Among the overall type 2 diabetic population, only about one-eighth are of normal weight; most are overweight or obese. In the current report a meta-analysis of five previous studies over 2,500 diabetics were assessed. The patients were tracked over intervals ranging from nine to 28 years. At the time of diagnosis, patients were classified as either normal weight (BMI between 18.5 and 24.9) or overweight/obese (BMI of 25 or greater).
The results showed that, among people classified as normal weight at diagnosis, the annual death rate was about 285 per 10,000 people. This rate was nearly double that found for obese and overweight diabetics: 152 deaths per 10,000.
The researchers, led by Dr. Mercedes Carnethon of Northwestern University s Feinberg School of Medicine, found that heart disease mortality rates did not significantly vary between the two groups. However, they could not account for the increased death rate in normal weight diabetics a failure due possibly their retrospective meta-analysis method, which makes specific factors impossible to determine.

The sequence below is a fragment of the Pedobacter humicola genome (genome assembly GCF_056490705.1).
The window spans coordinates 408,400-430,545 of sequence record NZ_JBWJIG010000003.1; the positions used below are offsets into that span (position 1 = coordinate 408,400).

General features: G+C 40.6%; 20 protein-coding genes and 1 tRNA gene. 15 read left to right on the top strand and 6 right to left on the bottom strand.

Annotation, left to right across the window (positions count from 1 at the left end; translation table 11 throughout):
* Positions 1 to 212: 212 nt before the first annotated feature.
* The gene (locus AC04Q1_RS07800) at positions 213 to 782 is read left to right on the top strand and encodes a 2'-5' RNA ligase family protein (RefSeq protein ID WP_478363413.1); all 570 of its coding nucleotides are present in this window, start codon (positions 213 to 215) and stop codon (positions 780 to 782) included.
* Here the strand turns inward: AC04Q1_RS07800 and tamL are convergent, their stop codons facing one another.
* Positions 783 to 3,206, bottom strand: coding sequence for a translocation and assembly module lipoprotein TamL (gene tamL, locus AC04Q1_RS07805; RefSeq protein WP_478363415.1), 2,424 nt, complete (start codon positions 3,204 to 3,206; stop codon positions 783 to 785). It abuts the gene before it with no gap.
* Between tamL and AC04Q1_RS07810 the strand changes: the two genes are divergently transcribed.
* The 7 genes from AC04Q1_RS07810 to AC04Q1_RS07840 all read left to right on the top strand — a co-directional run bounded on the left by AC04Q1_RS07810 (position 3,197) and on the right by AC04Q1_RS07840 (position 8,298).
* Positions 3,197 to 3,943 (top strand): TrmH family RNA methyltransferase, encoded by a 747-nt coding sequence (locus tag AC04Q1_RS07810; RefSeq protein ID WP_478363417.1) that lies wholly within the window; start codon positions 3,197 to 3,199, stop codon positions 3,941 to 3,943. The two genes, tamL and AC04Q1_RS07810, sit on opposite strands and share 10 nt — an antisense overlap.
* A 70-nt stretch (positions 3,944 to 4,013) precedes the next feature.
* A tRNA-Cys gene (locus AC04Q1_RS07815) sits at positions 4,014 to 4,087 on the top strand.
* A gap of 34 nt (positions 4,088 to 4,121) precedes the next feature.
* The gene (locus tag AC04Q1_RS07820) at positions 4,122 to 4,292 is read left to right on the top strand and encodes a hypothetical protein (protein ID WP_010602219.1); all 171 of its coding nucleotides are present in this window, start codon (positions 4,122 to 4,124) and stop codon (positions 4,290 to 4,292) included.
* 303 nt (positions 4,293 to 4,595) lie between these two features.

The study doesn t give any clues as to why normal weight diabetics are dying at a higher rate," says ACSH's Dr. Gilbert Ross. "The authors did take into account factors such as age, blood pressure, blood fat levels, waist circumference, and smoking status. Yet because this is a meta-analysis of past studies, it s more difficult to track down the exact causes of death although they did state that the difference was not due to heart disease. The lack of other information is very frustrating.
One limitation to the study is that the researchers used BMI alone to distinguish between obese and normal-weight diabetics. As ACSH s Dr. Ruth Kava points out, BMI is not a perfect reflection of body composition, or of fat distribution and metabolism. She continues, It s likely that there is a different etiology affecting normal weight diabetics that contributes to these findings.